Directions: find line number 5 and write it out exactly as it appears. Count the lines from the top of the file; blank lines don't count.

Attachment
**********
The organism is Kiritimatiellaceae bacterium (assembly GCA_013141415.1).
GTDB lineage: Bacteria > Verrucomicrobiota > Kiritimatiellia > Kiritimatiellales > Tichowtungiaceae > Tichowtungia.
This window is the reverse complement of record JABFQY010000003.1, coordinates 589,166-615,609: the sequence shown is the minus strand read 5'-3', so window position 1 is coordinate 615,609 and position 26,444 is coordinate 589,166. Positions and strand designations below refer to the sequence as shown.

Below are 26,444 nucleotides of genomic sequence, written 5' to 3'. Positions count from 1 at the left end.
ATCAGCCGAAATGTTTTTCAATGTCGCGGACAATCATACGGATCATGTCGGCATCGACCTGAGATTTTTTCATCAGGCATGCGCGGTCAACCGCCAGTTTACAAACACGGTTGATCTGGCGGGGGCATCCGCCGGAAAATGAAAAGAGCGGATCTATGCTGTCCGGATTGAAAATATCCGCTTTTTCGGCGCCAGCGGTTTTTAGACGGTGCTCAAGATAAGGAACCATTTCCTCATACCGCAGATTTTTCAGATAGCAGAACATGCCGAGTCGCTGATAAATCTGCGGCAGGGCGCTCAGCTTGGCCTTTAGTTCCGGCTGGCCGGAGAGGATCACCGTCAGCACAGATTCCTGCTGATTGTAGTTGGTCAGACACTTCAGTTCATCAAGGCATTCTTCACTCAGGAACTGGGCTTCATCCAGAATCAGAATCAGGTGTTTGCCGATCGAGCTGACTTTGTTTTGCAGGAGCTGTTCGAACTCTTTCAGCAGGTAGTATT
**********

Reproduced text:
ATCAGCCGAAATGTTTTTCAATGTCGCGGACAATCATACGGATCATGTCGGCATCGACCTGAGATTTTTTCATCAGGCATGCGCGGTCAACCGCCAGTTTACAAACACGGTTGATCTGGCGGGGGCATCCGCCGGAAAATGAAAAGAGCGGATCTATGCTGTCCGGATTGAAAATATCCGCTTTTTCGGCGCCAGCGGTTTTTAGACGGTGCTCAAGATAAGGAACCATTTCCTCATACCGCAGATTTTTCAGATAGCAGAACATGCCGAGTCGCTGATAAATCTGCGGCAGGGCGCTCAGCTTGGCCTTTAGTTCCGGCTGGCCGGAGAGGATCACCGTCAGCACAGATTCCTGCTGATTGTAGTTGGTCAGACACTTCAGTTCATCAAGGCATTCTTCACTCAGGAACTGGGCTTCATCCAGAATCAGAATCAGGTGTTTGCCGATCGAGCTGACTTTGTTTTGCAGGAGCTGTTCGAACTCTTTCAGCAGGTAGTATT